There’s been an interesting debate brewing at the University of Miami: did campus police use facial recognition to identify students who protested the university’s reopening plan, which many students found inadequate for protecting their health? Regardless of what you believe, it’s worth noting the fact that this surveillance is not only possible but permissible. Surveillance can have a chilling effect, from students in Miami to protesters in Minneapolis, and a lack of surveillance oversight further underscores the threats to privacy and other civil liberties. Oversight of facial recognition tech – and of surveillance more broadly – is our shared responsibility to demand transparency. As long as we leave technology oversight solely to technologists, comprehensive accountability measures will remain out of reach.
Facial recognition is a form of artificial intelligence (AI) in which computer models learn to detect patterns based on huge datasets of photos. The computer works to identify individuals based on photos, presenting itself as a great tool for solving crimes, in theory: instead of invasive searches, facial recognition would provide a problem-free and convenient form of screening large crowds, right?
The answer’s a resounding no.
Facial recognition practices are rife with problems. First, the technology is a prime example of human programmers’ biases being magnified and literally encoded into algorithmic outcomes of facial recognition. Among Silicon Valley software developers, being white and male puts you in the majority. Now, look to the accuracy of facial recognition across demographic factors: while the error rate for light-skinned men was only 0.8%, the error rate for dark-skinned women was 34.7%.
In addition to these appalling disparities in performance, facial recognition poses significant threats to personal privacy, removing rightfully expected senses of anonymity in public spaces. The mass surveillance of pedestrians on a city street fails to meet the principle of necessity and proportionality promulgated by the United Nations.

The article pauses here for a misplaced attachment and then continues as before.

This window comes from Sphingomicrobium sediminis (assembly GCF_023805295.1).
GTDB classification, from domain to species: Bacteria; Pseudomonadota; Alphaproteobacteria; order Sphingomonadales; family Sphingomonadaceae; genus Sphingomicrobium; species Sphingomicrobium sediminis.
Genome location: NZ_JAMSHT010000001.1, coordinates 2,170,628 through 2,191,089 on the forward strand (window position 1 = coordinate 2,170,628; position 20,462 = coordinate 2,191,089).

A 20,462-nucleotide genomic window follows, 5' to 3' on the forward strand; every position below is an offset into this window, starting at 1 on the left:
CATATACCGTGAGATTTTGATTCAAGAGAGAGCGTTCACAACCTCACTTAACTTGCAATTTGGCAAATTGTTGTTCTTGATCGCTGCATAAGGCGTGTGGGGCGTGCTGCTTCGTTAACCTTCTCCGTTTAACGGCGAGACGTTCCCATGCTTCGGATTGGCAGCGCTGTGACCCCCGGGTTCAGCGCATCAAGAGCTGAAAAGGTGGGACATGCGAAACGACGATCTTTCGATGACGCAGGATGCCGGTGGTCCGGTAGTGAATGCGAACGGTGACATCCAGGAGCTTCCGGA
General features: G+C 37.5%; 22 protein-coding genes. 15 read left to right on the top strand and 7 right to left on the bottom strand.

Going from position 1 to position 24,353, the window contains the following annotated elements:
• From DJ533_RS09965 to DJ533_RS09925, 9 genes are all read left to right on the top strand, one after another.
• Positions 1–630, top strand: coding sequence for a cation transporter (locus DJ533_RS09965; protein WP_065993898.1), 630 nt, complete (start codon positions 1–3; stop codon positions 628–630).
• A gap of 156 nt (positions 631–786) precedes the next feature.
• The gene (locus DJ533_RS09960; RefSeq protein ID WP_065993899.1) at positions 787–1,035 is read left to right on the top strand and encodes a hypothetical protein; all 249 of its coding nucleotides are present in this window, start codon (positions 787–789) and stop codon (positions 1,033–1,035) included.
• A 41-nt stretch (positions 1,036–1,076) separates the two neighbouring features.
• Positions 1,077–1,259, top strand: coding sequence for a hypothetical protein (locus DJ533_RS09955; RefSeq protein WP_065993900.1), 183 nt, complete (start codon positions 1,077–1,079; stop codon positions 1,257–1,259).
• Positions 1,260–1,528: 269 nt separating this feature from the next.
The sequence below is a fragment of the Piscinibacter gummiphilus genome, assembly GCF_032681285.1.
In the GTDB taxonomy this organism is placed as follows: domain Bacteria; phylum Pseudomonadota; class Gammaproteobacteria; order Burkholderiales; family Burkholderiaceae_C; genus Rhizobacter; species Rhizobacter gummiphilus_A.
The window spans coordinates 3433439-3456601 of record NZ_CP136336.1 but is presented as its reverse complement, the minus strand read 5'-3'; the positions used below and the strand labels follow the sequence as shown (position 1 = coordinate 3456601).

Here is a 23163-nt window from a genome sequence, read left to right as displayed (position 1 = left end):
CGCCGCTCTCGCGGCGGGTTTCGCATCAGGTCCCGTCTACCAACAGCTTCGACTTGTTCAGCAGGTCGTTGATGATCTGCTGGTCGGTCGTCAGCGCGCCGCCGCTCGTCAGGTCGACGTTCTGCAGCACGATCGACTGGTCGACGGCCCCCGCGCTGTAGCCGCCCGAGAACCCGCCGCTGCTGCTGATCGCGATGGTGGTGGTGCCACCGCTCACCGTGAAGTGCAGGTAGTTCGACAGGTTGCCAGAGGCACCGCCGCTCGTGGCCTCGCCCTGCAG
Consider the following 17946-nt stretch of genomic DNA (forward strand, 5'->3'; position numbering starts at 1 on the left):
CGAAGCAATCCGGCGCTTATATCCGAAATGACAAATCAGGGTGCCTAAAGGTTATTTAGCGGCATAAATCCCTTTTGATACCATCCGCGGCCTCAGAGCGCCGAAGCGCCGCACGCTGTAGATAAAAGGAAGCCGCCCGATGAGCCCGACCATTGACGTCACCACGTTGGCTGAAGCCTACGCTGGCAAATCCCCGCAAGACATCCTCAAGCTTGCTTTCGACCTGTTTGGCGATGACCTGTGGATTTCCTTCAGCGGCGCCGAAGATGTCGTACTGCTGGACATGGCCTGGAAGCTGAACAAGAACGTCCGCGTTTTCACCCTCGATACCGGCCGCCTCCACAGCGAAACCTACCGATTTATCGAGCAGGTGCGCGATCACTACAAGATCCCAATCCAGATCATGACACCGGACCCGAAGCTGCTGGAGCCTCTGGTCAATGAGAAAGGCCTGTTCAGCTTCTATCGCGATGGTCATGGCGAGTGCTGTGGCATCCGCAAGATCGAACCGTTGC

Academic research and human rights principles tell us that facial recognition technology is inaccurate and invasive. Put in the context of usage by law enforcement, where misidentification can mean a false arrest, the dangers come into even starker relief. These real concerns should be enough to stave off companies from further developing this problematic technology for mass surveillance, right?
It’s stopping some companies, but not all – and that’s not enough. Companies like IBM have recently exited the facial recognition market based on the tool’s threats to human rights and exacerbated racial disparities. Others continue selling their facial recognition tools to controversial agencies like Immigration and Customs Enforcement (ICE) and Customs and Border Patrol (CBP).
The IBM CEO states that “vendors and users of AI systems have a shared responsibility to ensure that AI is tested for bias, particularity [sic] when used in law enforcement, and that such bias testing is audited and reported.” I agree! We all have a shared responsibility. But I would hesitate to feel content just with a corporate executive claiming this.
Sure, companies like IBM could set an example for the field, but even the most persuasive industry exemplar does not have any enforcement capacity over other companies’ developments of facial recognition. The oversight needs to come from a public body, one untethered from corporate interests and one that represents the diversity of the community impacted by the use – or misuse – of the technology.
We have experienced decades of increasing tech-militarization of American law enforcement agencies. Calls for scaling back the surveillance and military capacities of these agencies are met with efforts to build a federal-level policing commission that, among other deeply troubling intentions, plans to more heavily invest in facial recognition technologies. All this despite the above research and the findings that militarization had no detectable impact on violent crime or officer safety. Our communities are not safer as a result of this tech-militarization. In fact, they are made less safe by the presence of surveillance technology and military equipment that exacerbate racial disparities and are deployed without sufficiently informing the public, let alone letting their voices be heard.
What would community control of surveillance technologies and military equipment look like? It would look like formal analysis of new technologies’ impact prior to their acquisition; it would look like regular and public reporting of the technologies that law enforcement agencies use in their communities; it would look like means appropriate storage and disposal of the data generated by these technologies.
To anyone who claims that technology oversight should be limited to technology experts, I would ask the following: How many of those expert overseers have been wrongfully targeted by facial recognition software? Community members deserve to be informed and to be heard before surveillance technologies have been implemented, not just in hearing their legitimate grievances in the aftermath.
With this in mind, I am eager to attend this week’s virtual Police Surveillance Town Hall on Oct 22 at 5pm CDT, hosted by Minneapolis City Council-member Steve Fletcher (Ward 3) and the ACLU of Minnesota. This event, open to the public, is an opportunity to hear from experts in tech and policy on this pressing issue involving our shared responsibility and our shared future, for tech that works for all of us.
For more information, check out this primer on facial recognition from the POSTME coalition.